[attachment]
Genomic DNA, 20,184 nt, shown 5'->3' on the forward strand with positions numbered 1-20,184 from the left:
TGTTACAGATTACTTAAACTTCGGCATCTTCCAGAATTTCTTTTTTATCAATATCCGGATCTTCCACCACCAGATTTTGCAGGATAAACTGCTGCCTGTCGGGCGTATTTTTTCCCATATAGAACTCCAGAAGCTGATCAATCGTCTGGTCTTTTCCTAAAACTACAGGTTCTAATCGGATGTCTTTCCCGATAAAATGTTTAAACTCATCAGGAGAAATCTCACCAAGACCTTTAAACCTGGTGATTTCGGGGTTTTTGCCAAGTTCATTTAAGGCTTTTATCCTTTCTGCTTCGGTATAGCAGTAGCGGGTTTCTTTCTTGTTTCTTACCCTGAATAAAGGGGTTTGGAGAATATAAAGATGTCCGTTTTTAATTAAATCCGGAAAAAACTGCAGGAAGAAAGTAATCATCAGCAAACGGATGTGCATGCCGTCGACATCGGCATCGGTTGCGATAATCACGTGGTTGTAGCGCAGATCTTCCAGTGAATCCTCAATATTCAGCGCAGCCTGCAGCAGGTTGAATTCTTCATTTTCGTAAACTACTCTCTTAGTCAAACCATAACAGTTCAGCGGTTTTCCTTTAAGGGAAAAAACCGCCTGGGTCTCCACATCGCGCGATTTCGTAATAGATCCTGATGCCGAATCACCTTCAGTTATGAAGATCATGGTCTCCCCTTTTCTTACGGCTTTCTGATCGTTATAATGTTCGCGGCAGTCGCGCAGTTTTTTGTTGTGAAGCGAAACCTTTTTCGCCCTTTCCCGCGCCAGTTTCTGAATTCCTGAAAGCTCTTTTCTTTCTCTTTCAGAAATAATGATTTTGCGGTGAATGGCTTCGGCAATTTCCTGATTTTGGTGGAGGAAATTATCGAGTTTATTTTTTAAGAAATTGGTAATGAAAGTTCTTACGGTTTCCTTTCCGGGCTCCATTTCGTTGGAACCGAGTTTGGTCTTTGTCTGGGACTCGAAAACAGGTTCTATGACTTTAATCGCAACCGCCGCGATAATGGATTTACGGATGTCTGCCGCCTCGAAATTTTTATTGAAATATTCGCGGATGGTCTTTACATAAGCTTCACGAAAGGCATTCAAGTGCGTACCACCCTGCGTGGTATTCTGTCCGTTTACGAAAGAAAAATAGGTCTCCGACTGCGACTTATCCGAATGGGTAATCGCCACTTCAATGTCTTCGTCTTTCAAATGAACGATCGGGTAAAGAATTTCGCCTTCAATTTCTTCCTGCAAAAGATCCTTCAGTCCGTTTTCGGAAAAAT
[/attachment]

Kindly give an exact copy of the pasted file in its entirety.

Genomic DNA, 20,184 nt, shown 5'->3' on the forward strand with positions numbered 1-20,184 from the left:
TGTTACAGATTACTTAAACTTCGGCATCTTCCAGAATTTCTTTTTTATCAATATCCGGATCTTCCACCACCAGATTTTGCAGGATAAACTGCTGCCTGTCGGGCGTATTTTTTCCCATATAGAACTCCAGAAGCTGATCAATCGTCTGGTCTTTTCCTAAAACTACAGGTTCTAATCGGATGTCTTTCCCGATAAAATGTTTAAACTCATCAGGAGAAATCTCACCAAGACCTTTAAACCTGGTGATTTCGGGGTTTTTGCCAAGTTCATTTAAGGCTTTTATCCTTTCTGCTTCGGTATAGCAGTAGCGGGTTTCTTTCTTGTTTCTTACCCTGAATAAAGGGGTTTGGAGAATATAAAGATGTCCGTTTTTAATTAAATCCGGAAAAAACTGCAGGAAGAAAGTAATCATCAGCAAACGGATGTGCATGCCGTCGACATCGGCATCGGTTGCGATAATCACGTGGTTGTAGCGCAGATCTTCCAGTGAATCCTCAATATTCAGCGCAGCCTGCAGCAGGTTGAATTCTTCATTTTCGTAAACTACTCTCTTAGTCAAACCATAACAGTTCAGCGGTTTTCCTTTAAGGGAAAAAACCGCCTGGGTCTCCACATCGCGCGATTTCGTAATAGATCCTGATGCCGAATCACCTTCAGTTATGAAGATCATGGTCTCCCCTTTTCTTACGGCTTTCTGATCGTTATAATGTTCGCGGCAGTCGCGCAGTTTTTTGTTGTGAAGCGAAACCTTTTTCGCCCTTTCCCGCGCCAGTTTCTGAATTCCTGAAAGCTCTTTTCTTTCTCTTTCAGAAATAATGATTTTGCGGTGAATGGCTTCGGCAATTTCCTGATTTTGGTGGAGGAAATTATCGAGTTTATTTTTTAAGAAATTGGTAATGAAAGTTCTTACGGTTTCCTTTCCGGGCTCCATTTCGTTGGAACCGAGTTTGGTCTTTGTCTGGGACTCGAAAACAGGTTCTATGACTTTAATCGCAACCGCCGCGATAATGGATTTACGGATGTCTGCCGCCTCGAAATTTTTATTGAAATATTCGCGGATGGTCTTTACATAAGCTTCACGAAAGGCATTCAAGTGCGTACCACCCTGCGTGGTATTCTGTCCGTTTACGAAAGAAAAATAGGTCTCCGACTGCGACTTATCCGAATGGGTAATCGCCACTTCAATGTCTTCGTCTTTCAAATGAACGATCGGGTAAAGAATTTCGCCTTCAATTTCTTCCTGCAAAAGATCCTTCAGTCCGTTTTCGGAAAAAT